To pool the estimates from the three study populations, we used the weighted average of regression estimates using the DerSimonian and Laird random-effects model.26 Analyses were performed using SAS 9 (SAS Institute Inc., Cary, NC, USA) and STATA 9.1 (STATA Corp., College Station, TX, USA).


Table 1 shows the baseline characteristics of cases and controls in the three study populations. The DCH participants were slightly younger, consumed more alcohol, smoked more, and had slightly higher HDL-C than the US participants.

Table 1
Characteristics of cases and controls in the Diet, Cancer, and Health (DCH) study, Nurses’ Health Study (NHS), and the Health Professionals Follow-up Study (HPFS)a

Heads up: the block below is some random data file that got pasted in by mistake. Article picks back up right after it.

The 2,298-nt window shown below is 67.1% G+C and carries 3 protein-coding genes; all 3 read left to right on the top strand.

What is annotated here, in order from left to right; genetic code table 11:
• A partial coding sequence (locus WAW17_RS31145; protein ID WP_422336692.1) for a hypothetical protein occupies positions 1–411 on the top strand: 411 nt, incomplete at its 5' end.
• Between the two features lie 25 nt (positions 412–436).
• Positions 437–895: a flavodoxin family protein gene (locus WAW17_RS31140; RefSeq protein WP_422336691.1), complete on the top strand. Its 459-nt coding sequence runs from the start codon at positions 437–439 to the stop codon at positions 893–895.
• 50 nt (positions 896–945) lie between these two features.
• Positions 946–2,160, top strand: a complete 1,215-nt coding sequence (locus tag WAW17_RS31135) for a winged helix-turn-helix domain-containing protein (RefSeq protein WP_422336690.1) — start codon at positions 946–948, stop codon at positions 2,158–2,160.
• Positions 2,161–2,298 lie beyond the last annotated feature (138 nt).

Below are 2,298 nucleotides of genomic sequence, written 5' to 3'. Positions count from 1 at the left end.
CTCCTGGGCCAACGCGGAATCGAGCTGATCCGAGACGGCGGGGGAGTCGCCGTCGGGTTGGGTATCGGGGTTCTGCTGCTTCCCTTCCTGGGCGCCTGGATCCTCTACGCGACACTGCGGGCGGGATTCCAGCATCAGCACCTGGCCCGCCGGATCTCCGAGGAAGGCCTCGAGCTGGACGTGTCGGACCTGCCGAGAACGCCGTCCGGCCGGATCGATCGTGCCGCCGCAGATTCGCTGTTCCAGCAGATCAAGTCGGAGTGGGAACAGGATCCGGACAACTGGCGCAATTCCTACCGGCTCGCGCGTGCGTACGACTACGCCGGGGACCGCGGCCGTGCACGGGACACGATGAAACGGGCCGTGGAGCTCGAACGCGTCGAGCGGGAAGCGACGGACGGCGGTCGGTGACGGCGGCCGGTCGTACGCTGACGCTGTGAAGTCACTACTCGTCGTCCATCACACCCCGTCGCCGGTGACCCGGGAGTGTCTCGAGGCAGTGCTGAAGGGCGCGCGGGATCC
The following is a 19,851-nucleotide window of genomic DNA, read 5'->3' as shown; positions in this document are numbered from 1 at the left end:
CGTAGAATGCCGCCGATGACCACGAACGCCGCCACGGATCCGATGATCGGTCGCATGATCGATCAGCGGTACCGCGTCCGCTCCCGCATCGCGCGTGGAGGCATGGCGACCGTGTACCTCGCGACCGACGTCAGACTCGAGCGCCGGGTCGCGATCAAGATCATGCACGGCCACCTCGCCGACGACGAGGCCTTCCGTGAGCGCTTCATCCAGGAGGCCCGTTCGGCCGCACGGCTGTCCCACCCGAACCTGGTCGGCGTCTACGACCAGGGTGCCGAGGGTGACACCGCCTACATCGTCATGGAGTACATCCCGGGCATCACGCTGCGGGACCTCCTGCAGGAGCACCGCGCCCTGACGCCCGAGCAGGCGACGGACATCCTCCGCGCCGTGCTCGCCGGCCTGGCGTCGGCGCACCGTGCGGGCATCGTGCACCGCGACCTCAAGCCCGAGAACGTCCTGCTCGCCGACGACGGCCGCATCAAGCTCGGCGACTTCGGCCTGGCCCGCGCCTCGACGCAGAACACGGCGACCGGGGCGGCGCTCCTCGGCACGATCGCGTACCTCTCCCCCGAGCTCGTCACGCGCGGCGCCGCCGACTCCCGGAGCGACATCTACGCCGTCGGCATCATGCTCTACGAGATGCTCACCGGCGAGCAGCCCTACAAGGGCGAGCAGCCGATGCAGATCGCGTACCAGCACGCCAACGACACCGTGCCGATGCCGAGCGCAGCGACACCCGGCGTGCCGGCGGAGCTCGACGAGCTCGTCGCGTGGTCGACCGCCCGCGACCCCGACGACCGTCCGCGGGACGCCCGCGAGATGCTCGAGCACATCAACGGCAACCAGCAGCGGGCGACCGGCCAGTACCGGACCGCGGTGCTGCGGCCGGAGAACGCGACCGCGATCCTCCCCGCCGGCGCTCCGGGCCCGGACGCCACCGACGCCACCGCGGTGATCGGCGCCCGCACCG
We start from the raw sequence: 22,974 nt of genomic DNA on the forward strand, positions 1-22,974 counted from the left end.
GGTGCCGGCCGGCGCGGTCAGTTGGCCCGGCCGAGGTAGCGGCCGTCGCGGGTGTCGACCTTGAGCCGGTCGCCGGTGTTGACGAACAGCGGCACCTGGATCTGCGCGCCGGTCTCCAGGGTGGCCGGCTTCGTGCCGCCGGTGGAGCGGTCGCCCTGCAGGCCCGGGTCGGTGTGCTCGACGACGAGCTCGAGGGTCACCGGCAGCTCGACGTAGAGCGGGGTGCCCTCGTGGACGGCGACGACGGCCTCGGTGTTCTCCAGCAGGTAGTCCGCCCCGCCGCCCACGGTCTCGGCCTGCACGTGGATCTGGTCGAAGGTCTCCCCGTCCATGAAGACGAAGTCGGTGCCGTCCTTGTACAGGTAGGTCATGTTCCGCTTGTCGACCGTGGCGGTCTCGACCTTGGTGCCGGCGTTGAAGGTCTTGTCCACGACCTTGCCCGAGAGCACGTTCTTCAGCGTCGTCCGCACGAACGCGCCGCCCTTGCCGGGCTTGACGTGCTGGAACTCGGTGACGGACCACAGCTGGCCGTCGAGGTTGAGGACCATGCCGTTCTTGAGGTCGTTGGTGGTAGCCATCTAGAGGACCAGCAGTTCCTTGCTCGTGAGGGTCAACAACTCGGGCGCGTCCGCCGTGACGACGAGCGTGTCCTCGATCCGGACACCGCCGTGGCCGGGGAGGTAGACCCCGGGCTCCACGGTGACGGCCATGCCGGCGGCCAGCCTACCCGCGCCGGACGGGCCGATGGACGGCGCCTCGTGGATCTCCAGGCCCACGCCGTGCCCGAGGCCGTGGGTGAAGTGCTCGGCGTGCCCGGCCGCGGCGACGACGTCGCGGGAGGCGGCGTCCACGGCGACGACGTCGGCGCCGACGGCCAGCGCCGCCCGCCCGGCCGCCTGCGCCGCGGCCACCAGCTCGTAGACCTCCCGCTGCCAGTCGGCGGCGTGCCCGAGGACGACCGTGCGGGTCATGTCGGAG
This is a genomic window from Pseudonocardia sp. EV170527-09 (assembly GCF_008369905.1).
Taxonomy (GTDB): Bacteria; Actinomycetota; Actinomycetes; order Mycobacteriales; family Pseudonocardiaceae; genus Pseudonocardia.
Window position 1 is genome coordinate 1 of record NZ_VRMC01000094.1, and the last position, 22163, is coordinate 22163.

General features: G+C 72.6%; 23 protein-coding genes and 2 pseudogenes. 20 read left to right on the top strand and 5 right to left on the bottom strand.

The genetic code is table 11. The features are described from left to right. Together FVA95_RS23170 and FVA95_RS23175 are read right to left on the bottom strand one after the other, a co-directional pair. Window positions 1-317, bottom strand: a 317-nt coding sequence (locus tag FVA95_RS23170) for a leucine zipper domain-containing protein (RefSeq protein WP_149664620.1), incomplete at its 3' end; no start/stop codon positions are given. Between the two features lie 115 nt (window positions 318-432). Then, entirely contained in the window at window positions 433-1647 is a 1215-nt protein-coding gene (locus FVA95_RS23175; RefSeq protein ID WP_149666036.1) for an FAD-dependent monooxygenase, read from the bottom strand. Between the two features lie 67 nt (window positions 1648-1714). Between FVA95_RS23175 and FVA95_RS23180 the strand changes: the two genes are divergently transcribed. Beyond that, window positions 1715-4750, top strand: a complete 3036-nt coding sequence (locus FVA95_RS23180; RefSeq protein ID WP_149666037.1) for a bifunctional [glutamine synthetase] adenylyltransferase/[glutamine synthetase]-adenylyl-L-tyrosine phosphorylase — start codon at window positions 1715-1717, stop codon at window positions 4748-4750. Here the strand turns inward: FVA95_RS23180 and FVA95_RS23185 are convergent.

T111I genotype was in Hardy–Weinberg equilibrium in the control study populations, except in the HPFS controls, where there was borderline evidence of disequilibrium (P= 0.03). Allele frequencies were very similar in the three studies. In the combined samples, the minor allele frequency among controls was 0.29.

The T111I variant was not associated with HDL-C (Table 2). Mean HDL-C levels differed by 0.01 to 1 mg/dL in carriers vs. non-carriers in the three study populations, but were not statistically different in any of the studies. Because absolute HDL-C levels differed between the studies and between men and women, we standardized the cohorts by estimating the incremental effect of one copy of the minor allele on the lipids in increments of one study-specific standard deviation and used these estimates in our pooled analysis. We also did not detect any associations for the other measures of lipids and lipoproteins (Table 2).

Table 2
Estimated proportion of 1 standard deviation change in standardized residual of lipid markers (P-value) per copy of the T111I variant among controls from the Diet, Cancer, and Health (DCH) study, the Nurses' Health Study (NHS), and the Health Professionals ...